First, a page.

"The Battle of The Alma Showing the decisive charge of the Highland Brigade, supported by the Guards and Fusiliers"
Lithograph by William Simpson (1823–1899)
and Day & Son, Lithographers to the Queen
Measures: 38 cm x 52.5 cm (Framed)
"Battle of Inkermann"
Lithograph by Thomas Packer (1824-1896)
Published by Stannard & Dixon
Measures: 36.5 cm x 51 cm (Framed)
Two contemporary images of Crimean War battles. Though by different artists and publishers and of very slightly different size, the pictures complement each other beautifully and have been uniformly presented. Both images retain their original Victorian mahogany frames and are still glazed with their original ripple glass.
The Battle of The Alma took place on 20 September 1854 between British, French and Turkish allied forces against Russian troops. The battle resulted in an allied victory and the Pont de l'Alma in Paris is named after the engagement. The Battle of Inkermann took place a few weeks later on 5 November 1854. This action also resulted in a Russian defeat and to the Russian army becoming unwilling to engage with allied forces in open combat. Hence, it led to the near year-long Siege of Sevastopol and, ultimately, to a Russian defeat in the Crimean War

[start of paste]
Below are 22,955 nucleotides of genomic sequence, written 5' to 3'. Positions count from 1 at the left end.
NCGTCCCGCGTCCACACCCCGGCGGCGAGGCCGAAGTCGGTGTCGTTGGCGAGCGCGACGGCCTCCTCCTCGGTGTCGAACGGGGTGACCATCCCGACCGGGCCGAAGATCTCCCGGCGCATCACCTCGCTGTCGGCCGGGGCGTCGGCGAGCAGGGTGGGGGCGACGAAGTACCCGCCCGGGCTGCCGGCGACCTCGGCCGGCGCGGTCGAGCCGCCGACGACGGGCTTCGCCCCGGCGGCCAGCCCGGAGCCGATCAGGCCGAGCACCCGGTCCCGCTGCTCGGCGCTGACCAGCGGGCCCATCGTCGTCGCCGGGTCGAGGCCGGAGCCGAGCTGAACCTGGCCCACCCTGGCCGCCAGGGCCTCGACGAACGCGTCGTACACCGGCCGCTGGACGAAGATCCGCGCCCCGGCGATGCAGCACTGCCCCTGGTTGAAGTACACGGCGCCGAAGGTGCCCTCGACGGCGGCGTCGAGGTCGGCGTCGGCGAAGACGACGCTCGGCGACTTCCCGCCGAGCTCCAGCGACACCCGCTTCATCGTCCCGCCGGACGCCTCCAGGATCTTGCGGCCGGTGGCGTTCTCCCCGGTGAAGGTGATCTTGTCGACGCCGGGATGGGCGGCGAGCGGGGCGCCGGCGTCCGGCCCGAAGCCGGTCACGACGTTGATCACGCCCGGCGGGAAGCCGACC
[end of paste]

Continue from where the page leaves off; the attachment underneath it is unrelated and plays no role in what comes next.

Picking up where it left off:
NB The standard spelling of "Inkerman" now has one "n" (the print here uses the form "Inkermann" in the title).
In delightful "Country House" "Billiard Room" or "Smoking Room" condition. Attractively yellowed and faded. Ready to hang.
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